Synthesis Reactions: Synthesis Reactions Two or more substances combine to form a new compound.
A + X = AX
Two compounds become one.
Decomposition Reactions : Decomposition Reactions Single compound undergoes a reaction that produces two or more simpler substances.
AX= A + X
One compound becomes two.
Single-Displacement Reactions: Single-Displacement Reactions One element replaces a similar element in a compound.
A + BX= AX + B
If A has a higher position on the activity series table, then X will be attracted to A and form a new bond with A; if it is not higher, there will be no reaction and a new bond will not form.
Double-Displacement Reactions: Double-Displacement Reactions The ions of two compounds exchange places in an aqueous solution to form two new compounds.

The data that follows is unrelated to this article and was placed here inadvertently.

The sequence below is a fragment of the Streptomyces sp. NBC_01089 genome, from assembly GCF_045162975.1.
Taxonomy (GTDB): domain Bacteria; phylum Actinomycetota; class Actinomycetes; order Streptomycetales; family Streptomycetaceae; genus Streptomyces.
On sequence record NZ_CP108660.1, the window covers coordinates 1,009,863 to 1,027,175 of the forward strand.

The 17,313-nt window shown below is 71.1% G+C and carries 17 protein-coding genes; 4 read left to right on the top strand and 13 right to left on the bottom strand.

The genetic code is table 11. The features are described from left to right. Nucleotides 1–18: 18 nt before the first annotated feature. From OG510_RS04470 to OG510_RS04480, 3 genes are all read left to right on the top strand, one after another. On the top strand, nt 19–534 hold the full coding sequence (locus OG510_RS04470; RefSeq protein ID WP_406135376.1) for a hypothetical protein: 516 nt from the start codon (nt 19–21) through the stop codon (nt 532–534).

AX + BY= AY + BX
Basically, the two compounds switch partners to form new compounds. The activity series is irrelevant here.
Combustion: Combustion Oxygen gas and a compound containing hydrogen and carbon react to form carbon dioxide and water.
Oxides Sulfides: Oxides Sulfides One type of synthesis reaction that can occur would be the combination of an element with oxygen to produce an oxide of the element.
Most metals will form oxides when reacted with oxygen.
Burning a strip of magnesium until only a white powder is left is an example of how to form an oxide.
The same goes with sulfur. When most metals react with sulfur, a sulfide will be formed.
Metals with Halogens: Metals with Halogens Ionic compounds and covalent compounds are formed when metals react with halogens. Here are three examples…